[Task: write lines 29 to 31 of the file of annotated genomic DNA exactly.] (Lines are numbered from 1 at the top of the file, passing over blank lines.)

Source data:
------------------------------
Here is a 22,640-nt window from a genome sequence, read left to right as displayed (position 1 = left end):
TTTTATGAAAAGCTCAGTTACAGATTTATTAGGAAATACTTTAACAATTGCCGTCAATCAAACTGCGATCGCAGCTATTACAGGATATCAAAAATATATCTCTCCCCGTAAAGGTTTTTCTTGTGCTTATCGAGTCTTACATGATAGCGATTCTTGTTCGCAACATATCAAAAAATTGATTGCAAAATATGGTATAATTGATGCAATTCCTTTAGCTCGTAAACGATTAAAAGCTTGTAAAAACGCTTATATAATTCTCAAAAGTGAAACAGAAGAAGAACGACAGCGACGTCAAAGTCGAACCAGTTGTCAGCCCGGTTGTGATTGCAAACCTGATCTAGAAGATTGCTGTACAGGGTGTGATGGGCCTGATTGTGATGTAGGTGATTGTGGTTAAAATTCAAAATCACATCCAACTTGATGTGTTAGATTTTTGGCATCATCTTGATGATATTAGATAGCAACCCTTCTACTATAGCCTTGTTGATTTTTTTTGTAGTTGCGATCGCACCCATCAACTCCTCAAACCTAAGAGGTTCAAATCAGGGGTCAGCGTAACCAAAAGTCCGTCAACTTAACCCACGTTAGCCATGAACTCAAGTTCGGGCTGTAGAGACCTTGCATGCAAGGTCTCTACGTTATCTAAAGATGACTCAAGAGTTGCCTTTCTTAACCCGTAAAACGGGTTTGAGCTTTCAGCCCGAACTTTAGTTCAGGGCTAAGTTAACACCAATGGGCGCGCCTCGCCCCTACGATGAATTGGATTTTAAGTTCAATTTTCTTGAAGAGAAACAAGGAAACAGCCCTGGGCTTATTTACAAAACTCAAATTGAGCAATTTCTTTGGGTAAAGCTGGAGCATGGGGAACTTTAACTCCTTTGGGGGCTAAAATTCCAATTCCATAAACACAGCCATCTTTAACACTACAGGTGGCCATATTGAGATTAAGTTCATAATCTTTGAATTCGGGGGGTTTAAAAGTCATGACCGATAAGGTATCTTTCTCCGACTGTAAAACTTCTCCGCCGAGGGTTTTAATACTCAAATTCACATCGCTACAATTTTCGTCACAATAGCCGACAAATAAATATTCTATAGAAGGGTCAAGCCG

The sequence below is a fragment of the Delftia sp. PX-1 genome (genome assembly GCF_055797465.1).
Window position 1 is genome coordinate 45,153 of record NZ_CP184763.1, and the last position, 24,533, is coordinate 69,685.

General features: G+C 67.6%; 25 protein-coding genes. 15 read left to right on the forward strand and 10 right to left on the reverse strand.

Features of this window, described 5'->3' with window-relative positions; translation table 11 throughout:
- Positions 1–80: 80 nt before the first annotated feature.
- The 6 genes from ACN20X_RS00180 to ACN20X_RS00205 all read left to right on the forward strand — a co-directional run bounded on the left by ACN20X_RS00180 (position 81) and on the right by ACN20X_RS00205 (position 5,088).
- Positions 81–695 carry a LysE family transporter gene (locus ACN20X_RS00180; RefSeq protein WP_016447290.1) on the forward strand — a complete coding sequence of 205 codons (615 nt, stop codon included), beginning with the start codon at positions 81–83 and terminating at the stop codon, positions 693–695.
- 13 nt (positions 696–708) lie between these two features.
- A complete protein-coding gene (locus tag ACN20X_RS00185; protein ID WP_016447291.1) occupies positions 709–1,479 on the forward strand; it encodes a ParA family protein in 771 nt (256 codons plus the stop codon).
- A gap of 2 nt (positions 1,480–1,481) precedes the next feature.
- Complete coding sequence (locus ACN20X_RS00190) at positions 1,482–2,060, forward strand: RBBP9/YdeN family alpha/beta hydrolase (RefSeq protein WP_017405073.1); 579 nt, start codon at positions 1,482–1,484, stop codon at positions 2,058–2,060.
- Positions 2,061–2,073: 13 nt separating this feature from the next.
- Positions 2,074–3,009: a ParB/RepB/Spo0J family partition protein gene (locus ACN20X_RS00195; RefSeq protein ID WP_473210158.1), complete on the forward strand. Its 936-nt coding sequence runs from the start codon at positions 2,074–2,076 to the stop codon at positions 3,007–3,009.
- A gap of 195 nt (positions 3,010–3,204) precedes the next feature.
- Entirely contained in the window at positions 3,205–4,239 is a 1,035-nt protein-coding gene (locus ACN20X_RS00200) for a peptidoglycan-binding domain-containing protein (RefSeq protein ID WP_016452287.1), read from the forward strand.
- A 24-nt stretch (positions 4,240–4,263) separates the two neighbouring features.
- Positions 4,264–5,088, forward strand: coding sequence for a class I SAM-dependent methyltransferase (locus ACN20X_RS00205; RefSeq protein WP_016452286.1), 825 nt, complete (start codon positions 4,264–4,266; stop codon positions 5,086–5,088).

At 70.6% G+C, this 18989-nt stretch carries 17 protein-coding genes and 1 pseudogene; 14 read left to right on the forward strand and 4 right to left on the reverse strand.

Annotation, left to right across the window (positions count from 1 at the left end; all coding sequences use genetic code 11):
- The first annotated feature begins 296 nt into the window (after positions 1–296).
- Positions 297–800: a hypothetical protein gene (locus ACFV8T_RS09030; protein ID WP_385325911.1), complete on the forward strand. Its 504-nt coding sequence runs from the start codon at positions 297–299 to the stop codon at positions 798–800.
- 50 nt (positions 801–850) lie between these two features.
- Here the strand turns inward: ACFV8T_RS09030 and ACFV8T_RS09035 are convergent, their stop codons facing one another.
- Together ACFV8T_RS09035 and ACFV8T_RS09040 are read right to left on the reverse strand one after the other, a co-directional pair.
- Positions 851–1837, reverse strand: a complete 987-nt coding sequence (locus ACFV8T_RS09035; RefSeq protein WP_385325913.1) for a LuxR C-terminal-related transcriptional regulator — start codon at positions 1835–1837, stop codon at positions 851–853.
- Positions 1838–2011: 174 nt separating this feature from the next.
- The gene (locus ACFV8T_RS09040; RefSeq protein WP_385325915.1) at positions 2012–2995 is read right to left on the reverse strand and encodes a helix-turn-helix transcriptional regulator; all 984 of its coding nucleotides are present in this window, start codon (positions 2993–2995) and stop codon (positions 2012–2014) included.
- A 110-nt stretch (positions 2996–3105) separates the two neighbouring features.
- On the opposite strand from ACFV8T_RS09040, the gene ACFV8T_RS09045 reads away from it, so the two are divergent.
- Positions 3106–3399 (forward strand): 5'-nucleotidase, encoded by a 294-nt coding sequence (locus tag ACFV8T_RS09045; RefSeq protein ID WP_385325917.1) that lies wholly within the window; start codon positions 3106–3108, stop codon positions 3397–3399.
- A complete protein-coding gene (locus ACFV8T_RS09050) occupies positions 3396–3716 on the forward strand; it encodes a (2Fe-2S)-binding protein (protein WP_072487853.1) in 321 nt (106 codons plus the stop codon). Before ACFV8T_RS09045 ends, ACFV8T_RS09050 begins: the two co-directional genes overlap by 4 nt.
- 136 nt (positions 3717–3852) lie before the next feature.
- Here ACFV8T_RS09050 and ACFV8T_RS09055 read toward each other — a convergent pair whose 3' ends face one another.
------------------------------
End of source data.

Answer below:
- The gene (locus ACFV8T_RS09040; RefSeq protein WP_385325915.1) at positions 2012–2995 is read right to left on the reverse strand and encodes a helix-turn-helix transcriptional regulator; all 984 of its coding nucleotides are present in this window, start codon (positions 2993–2995) and stop codon (positions 2012–2014) included.
- A 110-nt stretch (positions 2996–3105) separates the two neighbouring features.
- On the opposite strand from ACFV8T_RS09040, the gene ACFV8T_RS09045 reads away from it, so the two are divergent.